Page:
The Future of Java GUIs
I asked Eric Clayberg if new GUI tools are helping Java compete with Microsoft's .NET platform. He replied, "SWT provides a clear alternative to .NET for building client applications. It finally allows Java developers to create fast, native Windows apps that are every bit as good as those created with .NET. GUI builders targeting SWT make building SWT-based UIs practical."
Clayberg also cited the significant increase in developers interested in creating fat client Swing and SWT apps, the steady increase in the number of eval downloads of the product over the last year, and the popularity of SWT in various trade magazines and newsgroups as key factors driving Instantiations to continue innovating its GUI tools.
"Development on the product has accelerated over the last year, and Instantiations is actively working on many new features," he added. "We are continuing to evolve the product's abilities to create Eclipse RCP apps. Support for the new Eclipse Forms API is due out soon. We are also enhancing the product's Swing capabilities with plans to add support for JGoodies FormLayout and other popular layout managers."
Clayberg was also especially proud of the fact that WindowBuilder Pro has an extremely flexible code generation and parsing engine. "WB can read and write just about any Java GUI format. That makes it ideal for editing (or reverse engineering) Java code created by other GUI builders such as JBuilder, NetBeans, VA Java, etc. In many ways, it is the 'Rosetta Stone' of Java GUI builders," he boasted.
GUI Programming Takes a Leap Forward
Java has historically languished and struggled in the area of GUI development: AWT was not robust enough, and Swing—improvement that it is—is just too bulky and slow for many fat client applications. With the advent of the lightweight and fast SWT library, Java GUI programming has taken a huge leap forward, but developers still are faced with the headaches of reverse-engineering old AWT and Swing applications, maintaining existing code, and creating new apps. WindowBuilder Pro is specifically designed to address these issues (See Table 4: WindowBuilder Pro: Pros and Cons). It excels at translating legacy Java GUI code and supporting rapid application development reminiscent of the old Visual Basic 5-6.0. All of this is implemented in an intuitive and easy-to-use Eclipse interface. Java developers who have been avoiding GUI programming because of the learning curve and its impact to their respective productivity should seriously investigate this powerful tool.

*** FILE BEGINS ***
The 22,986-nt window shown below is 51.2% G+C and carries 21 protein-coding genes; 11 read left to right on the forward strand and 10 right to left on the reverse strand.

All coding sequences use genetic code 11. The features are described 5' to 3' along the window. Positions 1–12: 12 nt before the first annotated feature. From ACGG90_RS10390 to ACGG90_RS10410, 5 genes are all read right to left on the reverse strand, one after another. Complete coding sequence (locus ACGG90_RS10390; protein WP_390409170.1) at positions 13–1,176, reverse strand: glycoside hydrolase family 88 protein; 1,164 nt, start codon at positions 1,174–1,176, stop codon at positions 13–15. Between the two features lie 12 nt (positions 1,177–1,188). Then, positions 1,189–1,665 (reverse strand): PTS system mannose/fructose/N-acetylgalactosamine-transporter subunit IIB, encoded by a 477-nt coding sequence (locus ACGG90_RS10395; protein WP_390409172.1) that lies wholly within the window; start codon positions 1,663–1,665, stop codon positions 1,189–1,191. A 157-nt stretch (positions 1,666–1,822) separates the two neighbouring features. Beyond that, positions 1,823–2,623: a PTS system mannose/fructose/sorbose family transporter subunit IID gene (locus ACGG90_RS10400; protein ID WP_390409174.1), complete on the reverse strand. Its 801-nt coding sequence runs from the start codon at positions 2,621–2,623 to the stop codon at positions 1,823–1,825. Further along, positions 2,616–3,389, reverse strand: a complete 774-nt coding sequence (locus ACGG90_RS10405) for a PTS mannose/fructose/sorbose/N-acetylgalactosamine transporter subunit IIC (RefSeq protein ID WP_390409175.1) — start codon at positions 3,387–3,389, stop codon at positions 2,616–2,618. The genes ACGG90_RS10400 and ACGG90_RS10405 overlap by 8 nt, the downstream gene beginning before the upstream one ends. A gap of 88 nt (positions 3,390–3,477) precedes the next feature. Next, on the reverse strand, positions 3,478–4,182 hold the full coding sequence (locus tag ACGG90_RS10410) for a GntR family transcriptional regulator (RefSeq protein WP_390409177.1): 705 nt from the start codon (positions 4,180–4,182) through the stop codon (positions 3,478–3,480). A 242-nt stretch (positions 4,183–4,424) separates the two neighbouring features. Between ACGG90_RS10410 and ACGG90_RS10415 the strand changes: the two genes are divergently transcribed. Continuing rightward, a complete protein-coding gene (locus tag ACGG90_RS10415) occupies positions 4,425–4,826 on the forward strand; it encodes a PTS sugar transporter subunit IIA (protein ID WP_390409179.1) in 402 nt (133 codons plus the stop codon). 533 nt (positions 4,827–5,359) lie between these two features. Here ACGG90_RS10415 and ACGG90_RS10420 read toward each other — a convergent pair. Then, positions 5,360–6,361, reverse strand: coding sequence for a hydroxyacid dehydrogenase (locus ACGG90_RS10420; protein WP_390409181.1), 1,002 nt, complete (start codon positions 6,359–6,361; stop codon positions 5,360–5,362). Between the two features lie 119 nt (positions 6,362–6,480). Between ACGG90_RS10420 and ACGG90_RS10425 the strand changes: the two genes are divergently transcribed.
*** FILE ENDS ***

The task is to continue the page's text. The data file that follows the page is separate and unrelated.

|Mark Johnson is the vice president of marketing at Instantiations. He is also the chair for the Eclipse Public Relations Committee. You can reach Mark at firstname.lastname@example.org.|
|Eric Clayberg is the senior vice president for product development at Instantiations. He co-authored "Eclipse: Building Commercial Quality Plug-ins" (Addison-Wesley, June 2004). You can contact Eric at email@example.com.|